2021 Volume 68 Issue 3 Pages 215-220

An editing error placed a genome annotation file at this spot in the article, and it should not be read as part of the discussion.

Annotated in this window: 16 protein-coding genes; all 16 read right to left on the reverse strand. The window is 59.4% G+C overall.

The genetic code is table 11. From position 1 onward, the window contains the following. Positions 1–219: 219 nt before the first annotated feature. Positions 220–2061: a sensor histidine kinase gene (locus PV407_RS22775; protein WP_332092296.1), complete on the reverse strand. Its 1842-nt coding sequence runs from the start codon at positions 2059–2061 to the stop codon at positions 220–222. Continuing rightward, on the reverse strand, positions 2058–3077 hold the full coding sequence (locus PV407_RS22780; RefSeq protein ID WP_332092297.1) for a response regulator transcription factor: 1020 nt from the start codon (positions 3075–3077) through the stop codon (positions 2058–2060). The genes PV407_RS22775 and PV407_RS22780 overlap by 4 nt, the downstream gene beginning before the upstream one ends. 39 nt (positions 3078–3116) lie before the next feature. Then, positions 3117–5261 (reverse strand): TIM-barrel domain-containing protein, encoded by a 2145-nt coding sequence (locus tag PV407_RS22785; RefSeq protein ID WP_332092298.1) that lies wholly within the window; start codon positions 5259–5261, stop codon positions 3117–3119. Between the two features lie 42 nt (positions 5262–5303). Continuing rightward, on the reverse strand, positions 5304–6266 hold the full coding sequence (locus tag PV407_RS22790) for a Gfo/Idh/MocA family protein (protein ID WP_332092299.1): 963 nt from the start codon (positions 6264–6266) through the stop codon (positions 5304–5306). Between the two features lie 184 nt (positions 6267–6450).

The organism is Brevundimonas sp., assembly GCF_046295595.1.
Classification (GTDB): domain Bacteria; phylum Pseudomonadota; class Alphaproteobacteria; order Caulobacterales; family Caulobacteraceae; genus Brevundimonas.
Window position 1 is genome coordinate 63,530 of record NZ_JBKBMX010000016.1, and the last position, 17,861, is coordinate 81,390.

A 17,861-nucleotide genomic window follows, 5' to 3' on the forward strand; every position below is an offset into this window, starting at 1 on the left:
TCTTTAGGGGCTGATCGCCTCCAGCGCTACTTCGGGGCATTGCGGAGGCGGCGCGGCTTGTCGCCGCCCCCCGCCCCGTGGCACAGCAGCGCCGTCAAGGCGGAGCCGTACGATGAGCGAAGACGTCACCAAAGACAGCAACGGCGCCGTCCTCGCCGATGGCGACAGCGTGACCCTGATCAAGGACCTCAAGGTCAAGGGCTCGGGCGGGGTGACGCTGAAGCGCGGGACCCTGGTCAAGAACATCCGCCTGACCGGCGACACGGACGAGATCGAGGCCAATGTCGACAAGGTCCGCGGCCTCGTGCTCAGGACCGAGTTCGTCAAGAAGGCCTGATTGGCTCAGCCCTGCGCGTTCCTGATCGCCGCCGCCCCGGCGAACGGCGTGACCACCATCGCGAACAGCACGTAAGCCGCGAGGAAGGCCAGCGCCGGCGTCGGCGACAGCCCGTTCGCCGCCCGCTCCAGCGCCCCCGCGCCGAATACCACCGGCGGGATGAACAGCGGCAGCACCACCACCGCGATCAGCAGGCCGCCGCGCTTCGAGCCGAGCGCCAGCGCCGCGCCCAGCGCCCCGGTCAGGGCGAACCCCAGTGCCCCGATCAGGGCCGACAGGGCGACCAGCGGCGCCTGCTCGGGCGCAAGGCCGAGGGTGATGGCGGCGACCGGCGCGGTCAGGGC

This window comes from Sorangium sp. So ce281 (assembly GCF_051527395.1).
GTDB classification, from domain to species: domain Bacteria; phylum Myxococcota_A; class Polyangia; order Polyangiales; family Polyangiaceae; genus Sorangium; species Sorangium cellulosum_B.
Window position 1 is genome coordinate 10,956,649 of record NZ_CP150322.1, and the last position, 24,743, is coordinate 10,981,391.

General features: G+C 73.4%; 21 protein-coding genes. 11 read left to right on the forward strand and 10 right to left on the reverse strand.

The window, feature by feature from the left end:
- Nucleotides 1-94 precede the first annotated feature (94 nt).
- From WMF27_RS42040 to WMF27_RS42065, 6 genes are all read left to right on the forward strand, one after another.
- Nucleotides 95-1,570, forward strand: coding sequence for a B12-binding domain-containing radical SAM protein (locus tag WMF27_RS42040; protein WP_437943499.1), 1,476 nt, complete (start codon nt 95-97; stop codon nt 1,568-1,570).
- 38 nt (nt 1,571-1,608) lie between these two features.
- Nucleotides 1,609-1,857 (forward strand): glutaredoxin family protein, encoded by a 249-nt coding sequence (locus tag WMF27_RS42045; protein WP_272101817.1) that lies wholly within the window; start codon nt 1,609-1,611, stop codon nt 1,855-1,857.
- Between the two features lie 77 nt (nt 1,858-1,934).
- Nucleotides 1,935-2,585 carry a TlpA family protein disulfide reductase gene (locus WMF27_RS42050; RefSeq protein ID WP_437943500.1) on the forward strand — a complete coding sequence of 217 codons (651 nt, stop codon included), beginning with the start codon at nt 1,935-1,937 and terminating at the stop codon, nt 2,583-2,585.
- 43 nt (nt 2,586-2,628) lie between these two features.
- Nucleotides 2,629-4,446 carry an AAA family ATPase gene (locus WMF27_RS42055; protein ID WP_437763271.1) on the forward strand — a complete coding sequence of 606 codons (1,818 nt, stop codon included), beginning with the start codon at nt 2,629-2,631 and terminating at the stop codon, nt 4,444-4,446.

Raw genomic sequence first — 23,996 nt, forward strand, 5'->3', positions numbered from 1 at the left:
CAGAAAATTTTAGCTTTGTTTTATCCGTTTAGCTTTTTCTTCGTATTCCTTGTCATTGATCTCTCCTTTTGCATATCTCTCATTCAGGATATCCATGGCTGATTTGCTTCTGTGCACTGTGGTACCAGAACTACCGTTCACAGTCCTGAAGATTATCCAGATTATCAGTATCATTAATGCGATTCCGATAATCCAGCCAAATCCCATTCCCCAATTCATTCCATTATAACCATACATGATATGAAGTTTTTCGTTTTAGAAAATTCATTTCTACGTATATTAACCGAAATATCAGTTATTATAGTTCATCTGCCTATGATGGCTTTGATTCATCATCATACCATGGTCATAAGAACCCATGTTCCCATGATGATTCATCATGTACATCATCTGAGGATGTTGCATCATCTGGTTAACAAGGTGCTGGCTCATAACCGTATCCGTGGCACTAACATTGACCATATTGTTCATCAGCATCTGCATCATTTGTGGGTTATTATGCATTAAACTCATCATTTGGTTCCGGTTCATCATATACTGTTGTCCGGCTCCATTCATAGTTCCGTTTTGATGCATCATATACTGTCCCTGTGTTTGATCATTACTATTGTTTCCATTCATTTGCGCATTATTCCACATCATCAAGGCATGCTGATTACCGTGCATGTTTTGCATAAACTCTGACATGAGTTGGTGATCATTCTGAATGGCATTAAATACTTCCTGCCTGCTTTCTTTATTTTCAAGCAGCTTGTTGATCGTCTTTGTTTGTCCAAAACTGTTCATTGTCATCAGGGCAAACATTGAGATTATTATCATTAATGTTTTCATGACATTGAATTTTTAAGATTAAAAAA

Kynurenic acid, a tryptophan metabolite, acts as antagonist or agonist of several receptors. Hypobromous acid (HOBr) and hypochlorous acid (HOCl) are generated by eosinophils and neutrophils. At inflammation sites, kynurenic acid may encounter HOBr and HOCl to generate products. When kynurenic acid was incubated with HOBr under neutral conditions, kynurenic acid generated a single product almost exclusively. This was identified as 3-bromokynurenic acid. Kynurenic acid reacted with HOCl, generating two products. The major product was identified as 3-chlorokynurenic acid with its oxidative decarboxylation product, 3-chloro-4-hydroxy-2(1H)-quinolinone as a by-product. Free amino acids suppressed the reactions of kynurenic acid with HOBr and HOCl. Taurine suppressed the HOCl reaction but not the HOBr reaction. An eosinophil peroxidase system containing H2O2, NaCl, and NaBr reacted with kynurenic acid, generating 3-bromokynurenic acid under mildly acidic conditions. Although a myeloperoxidase system containing H2O2 and NaCl reacted with kynurenic acid to generate 3-chlorokynurenic acid under mildly acidic conditions, the product was altered to 3-bromokynurenic acid by addition of NaBr to the system. These results suggest that 3-bromokynurenic acid and 3-chlorokynurenic acid may be generated from kynurenic acid at inflammation sites in humans, although their formation will be suppressed by coexistent amino acids.